So before you jump to conclusions, take the temperature of the room.
How To Create the Perfect Pothos Temperature&Nbsp;
1.) Take the Temperature
If you notice any of the above symptoms, the first thing you should do is take the temperature. The ideal temperature range for pothos plants is 70 to 90 F.
It’s a useful first step. Thanks to thermostats and thermometers, it’s a pretty cut-and-dry issue.
Measure the temperature as close to the pot as possible. Record the temperature several times throughout the day. And remember to measure nighttime temperatures as well.
Observing temperature multiple times might seem tedious. But it will help you determine if the temperature stays within the ideal range and remains consistent. Temperature fluctuations can be stressful to the plant.
You can use a soil thermometer to measure soil temperature. But this step is less necessary for indoor pots than outdoor plants rooted directly in the ground soil.
If the room temperature consistently stays within this range, the temperature might not be the cause of your plant’s ailment.
2.) Assess Plant Placement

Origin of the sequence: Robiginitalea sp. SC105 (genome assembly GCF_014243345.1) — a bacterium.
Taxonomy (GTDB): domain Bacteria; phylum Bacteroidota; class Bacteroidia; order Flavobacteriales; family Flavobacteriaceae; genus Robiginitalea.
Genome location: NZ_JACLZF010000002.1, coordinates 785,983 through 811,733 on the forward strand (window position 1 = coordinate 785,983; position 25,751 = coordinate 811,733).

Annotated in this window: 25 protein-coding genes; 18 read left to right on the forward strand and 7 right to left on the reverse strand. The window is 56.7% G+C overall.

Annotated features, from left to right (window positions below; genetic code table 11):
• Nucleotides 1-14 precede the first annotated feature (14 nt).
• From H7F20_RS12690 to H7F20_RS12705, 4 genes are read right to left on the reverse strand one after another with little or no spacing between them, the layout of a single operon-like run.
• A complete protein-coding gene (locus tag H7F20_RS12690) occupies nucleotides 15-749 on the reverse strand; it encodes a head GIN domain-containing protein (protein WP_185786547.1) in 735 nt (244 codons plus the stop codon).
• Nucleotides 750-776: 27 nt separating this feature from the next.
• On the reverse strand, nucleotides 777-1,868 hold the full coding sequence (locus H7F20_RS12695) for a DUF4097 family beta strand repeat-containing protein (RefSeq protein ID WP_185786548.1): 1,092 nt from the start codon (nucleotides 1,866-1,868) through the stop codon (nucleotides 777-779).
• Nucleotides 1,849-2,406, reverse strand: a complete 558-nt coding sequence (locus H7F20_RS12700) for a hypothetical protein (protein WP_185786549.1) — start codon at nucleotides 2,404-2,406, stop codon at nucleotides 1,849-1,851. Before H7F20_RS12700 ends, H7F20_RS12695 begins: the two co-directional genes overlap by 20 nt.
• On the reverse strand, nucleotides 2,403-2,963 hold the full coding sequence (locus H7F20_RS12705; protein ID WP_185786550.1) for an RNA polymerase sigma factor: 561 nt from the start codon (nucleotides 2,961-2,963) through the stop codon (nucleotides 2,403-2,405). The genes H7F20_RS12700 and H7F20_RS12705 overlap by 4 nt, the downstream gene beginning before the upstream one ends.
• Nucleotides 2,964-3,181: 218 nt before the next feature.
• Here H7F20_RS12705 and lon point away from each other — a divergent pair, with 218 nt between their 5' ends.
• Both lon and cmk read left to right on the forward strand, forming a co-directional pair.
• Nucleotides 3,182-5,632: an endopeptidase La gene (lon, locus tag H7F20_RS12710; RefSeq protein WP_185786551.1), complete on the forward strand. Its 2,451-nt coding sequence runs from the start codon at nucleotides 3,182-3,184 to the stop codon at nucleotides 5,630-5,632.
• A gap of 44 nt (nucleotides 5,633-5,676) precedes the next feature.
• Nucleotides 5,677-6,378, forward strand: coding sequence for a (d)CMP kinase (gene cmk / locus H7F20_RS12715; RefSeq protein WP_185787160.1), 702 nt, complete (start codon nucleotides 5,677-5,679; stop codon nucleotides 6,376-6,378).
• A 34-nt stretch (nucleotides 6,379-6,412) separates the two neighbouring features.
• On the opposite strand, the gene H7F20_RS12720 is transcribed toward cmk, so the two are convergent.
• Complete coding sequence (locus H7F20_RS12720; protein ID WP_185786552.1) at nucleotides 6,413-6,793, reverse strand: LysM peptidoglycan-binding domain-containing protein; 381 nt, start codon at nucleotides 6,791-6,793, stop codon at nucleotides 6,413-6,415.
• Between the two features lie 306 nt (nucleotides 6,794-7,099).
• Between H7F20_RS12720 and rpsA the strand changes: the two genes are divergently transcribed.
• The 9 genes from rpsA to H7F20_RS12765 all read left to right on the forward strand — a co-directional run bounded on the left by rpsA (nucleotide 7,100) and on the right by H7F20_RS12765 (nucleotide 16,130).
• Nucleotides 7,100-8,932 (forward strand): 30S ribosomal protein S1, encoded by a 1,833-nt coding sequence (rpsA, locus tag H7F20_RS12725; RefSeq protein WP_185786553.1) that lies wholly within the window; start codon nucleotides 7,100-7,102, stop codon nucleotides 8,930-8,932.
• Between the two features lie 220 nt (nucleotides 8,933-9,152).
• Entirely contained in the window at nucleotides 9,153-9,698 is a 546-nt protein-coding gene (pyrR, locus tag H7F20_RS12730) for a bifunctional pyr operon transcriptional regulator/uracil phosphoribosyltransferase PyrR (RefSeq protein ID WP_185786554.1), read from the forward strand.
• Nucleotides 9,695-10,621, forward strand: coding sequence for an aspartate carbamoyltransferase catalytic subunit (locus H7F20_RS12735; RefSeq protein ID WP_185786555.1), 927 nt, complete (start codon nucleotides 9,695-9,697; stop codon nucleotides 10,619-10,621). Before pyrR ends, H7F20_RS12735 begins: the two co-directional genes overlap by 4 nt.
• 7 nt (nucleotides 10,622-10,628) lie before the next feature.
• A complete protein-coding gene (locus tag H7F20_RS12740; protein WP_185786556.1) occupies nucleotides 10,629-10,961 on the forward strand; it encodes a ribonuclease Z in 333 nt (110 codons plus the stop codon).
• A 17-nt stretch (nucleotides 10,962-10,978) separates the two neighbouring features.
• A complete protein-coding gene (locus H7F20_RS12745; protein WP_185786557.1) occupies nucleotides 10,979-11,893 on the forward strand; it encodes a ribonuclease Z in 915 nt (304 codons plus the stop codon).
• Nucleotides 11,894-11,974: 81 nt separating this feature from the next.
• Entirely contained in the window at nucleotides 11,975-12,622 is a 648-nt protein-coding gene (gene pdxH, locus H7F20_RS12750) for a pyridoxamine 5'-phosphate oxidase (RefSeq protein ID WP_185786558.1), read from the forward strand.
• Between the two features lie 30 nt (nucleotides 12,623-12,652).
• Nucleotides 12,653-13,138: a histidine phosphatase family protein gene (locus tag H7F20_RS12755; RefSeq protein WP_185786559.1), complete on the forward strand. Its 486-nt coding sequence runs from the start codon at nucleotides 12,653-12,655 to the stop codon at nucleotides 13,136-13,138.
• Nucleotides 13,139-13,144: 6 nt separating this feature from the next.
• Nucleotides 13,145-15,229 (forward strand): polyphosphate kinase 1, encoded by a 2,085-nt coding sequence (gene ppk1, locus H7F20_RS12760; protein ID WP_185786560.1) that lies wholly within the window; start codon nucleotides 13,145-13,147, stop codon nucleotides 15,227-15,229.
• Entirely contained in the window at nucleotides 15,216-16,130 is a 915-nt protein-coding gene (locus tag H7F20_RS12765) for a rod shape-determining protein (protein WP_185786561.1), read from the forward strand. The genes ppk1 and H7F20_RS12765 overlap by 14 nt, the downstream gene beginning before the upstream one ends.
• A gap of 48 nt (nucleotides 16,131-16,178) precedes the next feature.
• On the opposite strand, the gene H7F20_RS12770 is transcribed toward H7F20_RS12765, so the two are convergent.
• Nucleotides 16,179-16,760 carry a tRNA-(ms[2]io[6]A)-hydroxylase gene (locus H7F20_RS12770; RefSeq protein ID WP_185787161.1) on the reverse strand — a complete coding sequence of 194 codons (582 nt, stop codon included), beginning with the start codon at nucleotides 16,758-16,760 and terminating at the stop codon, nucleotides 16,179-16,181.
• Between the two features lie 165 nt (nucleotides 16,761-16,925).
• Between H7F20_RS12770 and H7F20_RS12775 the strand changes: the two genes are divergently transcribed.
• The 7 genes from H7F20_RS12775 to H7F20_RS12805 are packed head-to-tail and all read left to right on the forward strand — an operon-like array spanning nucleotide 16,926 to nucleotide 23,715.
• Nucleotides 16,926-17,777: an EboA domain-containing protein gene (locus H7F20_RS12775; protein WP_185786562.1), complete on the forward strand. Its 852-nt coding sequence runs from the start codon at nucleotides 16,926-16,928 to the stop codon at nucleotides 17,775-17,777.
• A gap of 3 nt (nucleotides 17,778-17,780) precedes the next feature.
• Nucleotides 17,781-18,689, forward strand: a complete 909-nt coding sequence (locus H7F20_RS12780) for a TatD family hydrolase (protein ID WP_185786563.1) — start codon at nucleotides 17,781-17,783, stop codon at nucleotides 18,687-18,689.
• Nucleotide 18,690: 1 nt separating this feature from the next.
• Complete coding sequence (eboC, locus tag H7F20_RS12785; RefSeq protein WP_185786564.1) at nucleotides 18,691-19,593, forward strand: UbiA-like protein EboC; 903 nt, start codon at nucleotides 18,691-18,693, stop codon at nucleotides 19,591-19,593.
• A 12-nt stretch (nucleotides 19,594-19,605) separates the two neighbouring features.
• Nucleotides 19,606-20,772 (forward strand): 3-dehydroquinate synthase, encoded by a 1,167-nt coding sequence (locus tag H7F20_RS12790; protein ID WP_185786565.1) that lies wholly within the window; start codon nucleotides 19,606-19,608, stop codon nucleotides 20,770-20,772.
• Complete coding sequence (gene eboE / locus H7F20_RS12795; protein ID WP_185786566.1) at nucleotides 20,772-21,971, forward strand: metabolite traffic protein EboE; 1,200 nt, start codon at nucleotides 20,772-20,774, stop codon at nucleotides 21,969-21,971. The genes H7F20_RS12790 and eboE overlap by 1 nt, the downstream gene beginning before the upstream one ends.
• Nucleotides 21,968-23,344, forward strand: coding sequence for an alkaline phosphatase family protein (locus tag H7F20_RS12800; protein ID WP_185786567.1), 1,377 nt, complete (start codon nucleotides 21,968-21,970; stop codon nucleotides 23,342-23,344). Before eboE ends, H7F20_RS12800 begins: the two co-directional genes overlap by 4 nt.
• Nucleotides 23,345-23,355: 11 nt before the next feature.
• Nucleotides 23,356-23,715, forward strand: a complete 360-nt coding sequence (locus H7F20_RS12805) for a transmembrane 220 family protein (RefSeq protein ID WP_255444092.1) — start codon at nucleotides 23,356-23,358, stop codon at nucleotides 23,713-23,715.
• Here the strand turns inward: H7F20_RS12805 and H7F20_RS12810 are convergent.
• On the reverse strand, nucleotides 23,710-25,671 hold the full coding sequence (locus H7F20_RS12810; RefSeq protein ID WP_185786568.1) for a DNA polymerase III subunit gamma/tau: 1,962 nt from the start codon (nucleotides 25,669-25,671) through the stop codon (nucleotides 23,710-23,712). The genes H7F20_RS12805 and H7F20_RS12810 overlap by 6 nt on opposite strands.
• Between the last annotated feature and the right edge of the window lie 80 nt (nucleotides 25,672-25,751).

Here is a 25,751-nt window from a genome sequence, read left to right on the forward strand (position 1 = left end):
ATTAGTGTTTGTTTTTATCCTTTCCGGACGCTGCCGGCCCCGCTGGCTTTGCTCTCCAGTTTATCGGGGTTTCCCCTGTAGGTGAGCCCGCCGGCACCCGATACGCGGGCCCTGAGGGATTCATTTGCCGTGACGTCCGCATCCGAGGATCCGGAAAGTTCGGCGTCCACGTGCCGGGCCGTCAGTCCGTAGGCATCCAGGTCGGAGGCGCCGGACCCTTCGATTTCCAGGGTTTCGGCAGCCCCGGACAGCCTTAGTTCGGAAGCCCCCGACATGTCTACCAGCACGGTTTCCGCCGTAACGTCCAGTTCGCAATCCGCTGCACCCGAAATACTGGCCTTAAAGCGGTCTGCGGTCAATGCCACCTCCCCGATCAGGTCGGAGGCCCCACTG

If the room’s temperature sits on the outer limits of the ideal range, consider moving the plant.
Ideally, pothos plants prefer bright, indirect light. You might achieve this light by hanging a gauzy curtain in your window or placing the pothos deeper into the room.
To adjust for lower temperatures, try placing the pothos in direct sunlight. However, if the room experiences higher temperatures, you’ll want to minimize the plant’s exposure to direct sun.
Keep an eye on the pothos after changing its position. Light availability does impact temperature conditions for the pothos. But most importantly, sunlight is necessary for photosynthesis.
The pothos will not grow in overly low light conditions.
3.) Other Adjustments
If you noticed drastic temperature fluctuations, try to identify the source of these changes. In many cases, the issue will be proximity to a heating or cooling system.
Moving plants away from radiators or cooling vents is an easy way to make temperature adjustments.
Temperature fluctuations might also result from drafty windows, doors, or floorboards. If possible, seal the source. If that’s not possible, move the pothos away from the brunt of the draft.
Of course, you can also increase or decrease the temperature using your home’s heating/cooling system. But this method is not always cost-effective.
In the extremes of winter and summer, consider moving your pothos to a room that experiences more desirable temperatures that time of year. Just make sure that the plant still receives enough light!
4.) Measure the Humidity
Sometimes, adjusting a room’s temperature will change its humidity, particularly in winter. So as you’re making temperature adjustments, remember to maintain ideal humidity conditions.